Who’s Ready for a Paid Holiday, and Some Labor Day History?

Almost all employers (97 percent) will grant Labor Day—Sept. 7 this year—as a full paid holiday for employees, Bloomberg BNA’s 2015 Holiday Leave Practices Survey reveals.

Still, 41 percent of employers will require at least some employees to report to work on Labor Day, according to the survey of HR and employee relations executives representing 108 employers. 

Scheduling workers for holiday duty is much more common among large organizations (80 percent) than small ones (29 percent), but it’s often limited to select functions, such as technical staff and those with security or public safety responsibilities.

Grabbing a Labor Day shift can have its perks, the survey shows. Most employers will either pay a premium rate—ranging from time-and-a-half to double-time pay and sometimes even double-time-and-a-half pay—or give employees a combination of pay and compensatory time for working on the holiday. 

Celebrating Workers

Now for some Labor Day history, courtesy of our friends at Wikipedia. Did you know that it became a federal holiday more than 120 years ago? 

Several states, led by Oregon in 1887, had already approved an official holiday to celebrate the labor movement and the contributions of workers. But federal lawmakers didn’t follow suit until the Pullman Strike—which crippled the nation’s railway system during the summer of 1894—was put down with military intervention, resulting in violent confrontations that killed 30 workers. Legislation suddenly whizzed through Congress and was signed by President Grover Cleveland less than a week after the strike ended.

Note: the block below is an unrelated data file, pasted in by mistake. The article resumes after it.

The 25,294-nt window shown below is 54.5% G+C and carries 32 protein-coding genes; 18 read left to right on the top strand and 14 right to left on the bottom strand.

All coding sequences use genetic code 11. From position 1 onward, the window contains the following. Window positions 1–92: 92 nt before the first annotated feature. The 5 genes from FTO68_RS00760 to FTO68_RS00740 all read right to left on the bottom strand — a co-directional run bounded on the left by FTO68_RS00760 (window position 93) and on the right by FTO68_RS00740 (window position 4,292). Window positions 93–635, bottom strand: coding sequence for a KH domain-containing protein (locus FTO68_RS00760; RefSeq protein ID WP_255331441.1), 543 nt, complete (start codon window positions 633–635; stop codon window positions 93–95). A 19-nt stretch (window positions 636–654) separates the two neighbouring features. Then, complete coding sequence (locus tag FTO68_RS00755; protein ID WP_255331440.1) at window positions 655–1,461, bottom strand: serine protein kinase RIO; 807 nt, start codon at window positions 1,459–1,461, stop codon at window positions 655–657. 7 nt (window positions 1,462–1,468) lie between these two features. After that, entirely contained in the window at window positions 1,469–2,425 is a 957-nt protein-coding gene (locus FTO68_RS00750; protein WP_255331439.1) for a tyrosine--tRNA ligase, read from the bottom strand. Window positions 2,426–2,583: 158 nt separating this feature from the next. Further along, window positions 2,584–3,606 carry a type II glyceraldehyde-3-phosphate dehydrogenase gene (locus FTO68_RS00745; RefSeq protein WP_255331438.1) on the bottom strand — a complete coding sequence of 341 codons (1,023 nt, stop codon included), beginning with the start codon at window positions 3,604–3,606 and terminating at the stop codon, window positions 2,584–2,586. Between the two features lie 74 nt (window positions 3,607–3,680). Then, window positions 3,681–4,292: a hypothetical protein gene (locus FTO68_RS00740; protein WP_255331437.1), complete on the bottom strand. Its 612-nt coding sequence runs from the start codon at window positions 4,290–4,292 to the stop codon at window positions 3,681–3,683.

These days, we typically think of Labor Day weekend as the end of the summer season, giving us one last chance to have fun in the sun, enjoy cookouts with family and friends or take advantage of all those great Labor Day sales. And there’s the rub for employees in the retail sector, since many of them will actually log extra hours over the holiday weekend.

But as the survey suggests, they’re likely to receive more than just regular pay if they get tapped for a Labor Day shift. And who would you expect to have the most lucrative compensation arrangements? Here’s one guess: those workers who are covered by union-negotiated collective bargaining agreements.

For more details on Labor Day work requirements, including an infographic on the survey results, you can check out the Bloomberg BNA press release by clicking here.

Bloomberg BNA conducts multiple surveys each year to provide HR professionals with an understanding of current industry practices. These are available through the HR Decision Support Network . Start your free trial today.